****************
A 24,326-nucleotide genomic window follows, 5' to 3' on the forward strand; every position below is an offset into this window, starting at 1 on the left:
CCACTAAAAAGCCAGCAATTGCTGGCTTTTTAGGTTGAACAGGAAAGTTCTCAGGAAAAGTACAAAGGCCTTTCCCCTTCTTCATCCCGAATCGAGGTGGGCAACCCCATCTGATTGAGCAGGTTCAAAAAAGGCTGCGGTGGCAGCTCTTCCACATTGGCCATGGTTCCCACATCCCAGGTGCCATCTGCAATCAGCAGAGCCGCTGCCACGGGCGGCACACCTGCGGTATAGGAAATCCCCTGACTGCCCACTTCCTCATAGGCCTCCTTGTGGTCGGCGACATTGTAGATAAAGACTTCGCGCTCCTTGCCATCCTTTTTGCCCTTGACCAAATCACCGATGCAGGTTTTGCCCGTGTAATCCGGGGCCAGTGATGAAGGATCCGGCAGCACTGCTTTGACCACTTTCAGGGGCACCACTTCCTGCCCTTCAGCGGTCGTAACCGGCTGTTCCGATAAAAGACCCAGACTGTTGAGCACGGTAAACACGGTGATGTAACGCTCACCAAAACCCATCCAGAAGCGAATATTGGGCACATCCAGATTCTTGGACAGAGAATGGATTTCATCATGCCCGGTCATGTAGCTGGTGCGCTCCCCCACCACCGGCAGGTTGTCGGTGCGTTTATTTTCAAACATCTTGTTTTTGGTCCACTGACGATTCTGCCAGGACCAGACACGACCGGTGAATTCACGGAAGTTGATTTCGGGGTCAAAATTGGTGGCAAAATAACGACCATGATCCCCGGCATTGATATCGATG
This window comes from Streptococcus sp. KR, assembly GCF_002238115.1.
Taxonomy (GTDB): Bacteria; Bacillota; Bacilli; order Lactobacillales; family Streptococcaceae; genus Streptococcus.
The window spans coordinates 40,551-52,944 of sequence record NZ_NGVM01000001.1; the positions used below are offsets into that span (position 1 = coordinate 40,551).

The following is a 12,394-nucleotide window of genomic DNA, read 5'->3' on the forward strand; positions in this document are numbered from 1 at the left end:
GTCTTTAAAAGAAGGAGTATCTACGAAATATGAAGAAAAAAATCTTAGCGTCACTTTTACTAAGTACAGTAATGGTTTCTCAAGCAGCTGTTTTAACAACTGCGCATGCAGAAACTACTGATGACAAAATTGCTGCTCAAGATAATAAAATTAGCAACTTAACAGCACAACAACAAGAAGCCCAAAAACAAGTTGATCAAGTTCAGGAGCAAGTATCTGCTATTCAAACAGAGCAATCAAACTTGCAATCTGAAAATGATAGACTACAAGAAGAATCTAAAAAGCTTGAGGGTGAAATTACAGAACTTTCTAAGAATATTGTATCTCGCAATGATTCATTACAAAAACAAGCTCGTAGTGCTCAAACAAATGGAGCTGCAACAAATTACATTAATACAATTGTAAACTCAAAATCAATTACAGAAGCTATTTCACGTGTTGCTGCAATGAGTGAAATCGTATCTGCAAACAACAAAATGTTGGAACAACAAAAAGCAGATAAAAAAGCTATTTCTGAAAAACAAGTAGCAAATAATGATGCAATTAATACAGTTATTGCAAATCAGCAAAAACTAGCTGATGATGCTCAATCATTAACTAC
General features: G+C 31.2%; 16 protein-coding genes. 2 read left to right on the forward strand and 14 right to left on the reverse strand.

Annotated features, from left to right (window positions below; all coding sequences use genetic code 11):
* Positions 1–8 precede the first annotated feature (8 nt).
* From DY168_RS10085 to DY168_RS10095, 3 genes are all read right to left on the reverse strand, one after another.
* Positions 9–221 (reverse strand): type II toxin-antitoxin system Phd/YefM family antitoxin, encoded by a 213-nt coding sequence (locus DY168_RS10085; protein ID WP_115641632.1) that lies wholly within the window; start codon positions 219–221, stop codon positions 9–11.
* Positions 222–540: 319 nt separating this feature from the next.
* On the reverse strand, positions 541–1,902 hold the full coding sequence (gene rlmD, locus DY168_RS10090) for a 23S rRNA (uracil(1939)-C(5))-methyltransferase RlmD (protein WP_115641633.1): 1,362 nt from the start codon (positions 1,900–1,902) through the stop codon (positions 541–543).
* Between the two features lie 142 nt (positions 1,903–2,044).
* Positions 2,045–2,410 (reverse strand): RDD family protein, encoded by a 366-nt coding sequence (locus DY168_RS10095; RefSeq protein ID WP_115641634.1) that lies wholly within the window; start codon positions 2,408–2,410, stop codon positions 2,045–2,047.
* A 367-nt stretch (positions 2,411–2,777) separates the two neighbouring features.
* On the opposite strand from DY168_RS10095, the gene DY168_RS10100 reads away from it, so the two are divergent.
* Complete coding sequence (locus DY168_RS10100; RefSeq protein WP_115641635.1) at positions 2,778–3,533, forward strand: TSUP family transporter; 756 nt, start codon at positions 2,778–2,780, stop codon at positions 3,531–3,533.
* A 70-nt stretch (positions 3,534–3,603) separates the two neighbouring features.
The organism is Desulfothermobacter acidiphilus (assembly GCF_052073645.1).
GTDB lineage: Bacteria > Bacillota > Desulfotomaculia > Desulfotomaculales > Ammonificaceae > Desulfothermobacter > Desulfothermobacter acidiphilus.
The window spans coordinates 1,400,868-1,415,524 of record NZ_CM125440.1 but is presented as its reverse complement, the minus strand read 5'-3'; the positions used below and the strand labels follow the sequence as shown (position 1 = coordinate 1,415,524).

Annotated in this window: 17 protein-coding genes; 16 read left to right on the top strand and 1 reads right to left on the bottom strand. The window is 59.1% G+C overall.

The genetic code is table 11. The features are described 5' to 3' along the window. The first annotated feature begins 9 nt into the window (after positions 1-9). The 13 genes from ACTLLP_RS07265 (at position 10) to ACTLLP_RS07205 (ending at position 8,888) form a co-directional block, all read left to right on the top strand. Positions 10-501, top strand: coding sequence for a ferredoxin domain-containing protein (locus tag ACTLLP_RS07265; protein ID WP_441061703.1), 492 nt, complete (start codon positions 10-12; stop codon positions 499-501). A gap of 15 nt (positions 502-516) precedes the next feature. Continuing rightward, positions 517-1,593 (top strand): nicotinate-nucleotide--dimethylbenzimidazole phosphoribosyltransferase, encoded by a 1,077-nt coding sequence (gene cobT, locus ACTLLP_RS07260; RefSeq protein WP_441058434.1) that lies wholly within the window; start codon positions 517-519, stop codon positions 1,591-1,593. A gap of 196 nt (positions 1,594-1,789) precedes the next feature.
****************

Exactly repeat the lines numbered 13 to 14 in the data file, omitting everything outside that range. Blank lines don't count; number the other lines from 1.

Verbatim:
* Positions 222–540: 319 nt separating this feature from the next.
* On the reverse strand, positions 541–1,902 hold the full coding sequence (gene rlmD, locus DY168_RS10090) for a 23S rRNA (uracil(1939)-C(5))-methyltransferase RlmD (protein WP_115641633.1): 1,362 nt from the start codon (positions 1,900–1,902) through the stop codon (positions 541–543).